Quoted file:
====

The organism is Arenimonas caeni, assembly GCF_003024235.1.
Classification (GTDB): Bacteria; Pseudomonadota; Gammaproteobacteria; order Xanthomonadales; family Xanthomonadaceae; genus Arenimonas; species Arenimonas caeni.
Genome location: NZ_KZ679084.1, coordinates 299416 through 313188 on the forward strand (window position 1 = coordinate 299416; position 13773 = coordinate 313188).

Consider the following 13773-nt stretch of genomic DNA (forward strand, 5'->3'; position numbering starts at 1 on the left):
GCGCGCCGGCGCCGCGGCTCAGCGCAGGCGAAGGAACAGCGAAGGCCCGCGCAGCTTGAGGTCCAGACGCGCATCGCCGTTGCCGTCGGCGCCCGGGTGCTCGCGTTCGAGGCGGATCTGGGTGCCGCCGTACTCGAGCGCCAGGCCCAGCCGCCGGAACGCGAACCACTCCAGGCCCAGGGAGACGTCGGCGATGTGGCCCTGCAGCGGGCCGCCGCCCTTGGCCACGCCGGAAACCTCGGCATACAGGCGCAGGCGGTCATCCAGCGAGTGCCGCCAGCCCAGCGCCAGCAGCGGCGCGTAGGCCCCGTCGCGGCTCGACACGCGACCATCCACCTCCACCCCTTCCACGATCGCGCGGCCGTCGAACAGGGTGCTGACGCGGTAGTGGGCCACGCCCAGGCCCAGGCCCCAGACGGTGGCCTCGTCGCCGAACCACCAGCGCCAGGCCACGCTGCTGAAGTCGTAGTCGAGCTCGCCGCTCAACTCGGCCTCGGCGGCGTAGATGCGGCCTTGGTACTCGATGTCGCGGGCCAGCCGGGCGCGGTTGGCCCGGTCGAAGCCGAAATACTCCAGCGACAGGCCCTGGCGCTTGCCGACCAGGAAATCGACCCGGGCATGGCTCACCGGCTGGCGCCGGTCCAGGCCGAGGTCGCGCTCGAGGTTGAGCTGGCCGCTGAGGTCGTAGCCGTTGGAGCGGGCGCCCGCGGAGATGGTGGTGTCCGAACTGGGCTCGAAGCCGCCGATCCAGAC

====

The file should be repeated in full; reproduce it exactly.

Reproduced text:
The organism is Arenimonas caeni, assembly GCF_003024235.1.
Classification (GTDB): Bacteria; Pseudomonadota; Gammaproteobacteria; order Xanthomonadales; family Xanthomonadaceae; genus Arenimonas; species Arenimonas caeni.
Genome location: NZ_KZ679084.1, coordinates 299416 through 313188 on the forward strand (window position 1 = coordinate 299416; position 13773 = coordinate 313188).

Consider the following 13773-nt stretch of genomic DNA (forward strand, 5'->3'; position numbering starts at 1 on the left):
GCGCGCCGGCGCCGCGGCTCAGCGCAGGCGAAGGAACAGCGAAGGCCCGCGCAGCTTGAGGTCCAGACGCGCATCGCCGTTGCCGTCGGCGCCCGGGTGCTCGCGTTCGAGGCGGATCTGGGTGCCGCCGTACTCGAGCGCCAGGCCCAGCCGCCGGAACGCGAACCACTCCAGGCCCAGGGAGACGTCGGCGATGTGGCCCTGCAGCGGGCCGCCGCCCTTGGCCACGCCGGAAACCTCGGCATACAGGCGCAGGCGGTCATCCAGCGAGTGCCGCCAGCCCAGCGCCAGCAGCGGCGCGTAGGCCCCGTCGCGGCTCGACACGCGACCATCCACCTCCACCCCTTCCACGATCGCGCGGCCGTCGAACAGGGTGCTGACGCGGTAGTGGGCCACGCCCAGGCCCAGGCCCCAGACGGTGGCCTCGTCGCCGAACCACCAGCGCCAGGCCACGCTGCTGAAGTCGTAGTCGAGCTCGCCGCTCAACTCGGCCTCGGCGGCGTAGATGCGGCCTTGGTACTCGATGTCGCGGGCCAGCCGGGCGCGGTTGGCCCGGTCGAAGCCGAAATACTCCAGCGACAGGCCCTGGCGCTTGCCGACCAGGAAATCGACCCGGGCATGGCTCACCGGCTGGCGCCGGTCCAGGCCGAGGTCGCGCTCGAGGTTGAGCTGGCCGCTGAGGTCGTAGCCGTTGGAGCGGGCGCCCGCGGAGATGGTGGTGTCCGAACTGGGCTCGAAGCCGCCGATCCAGAC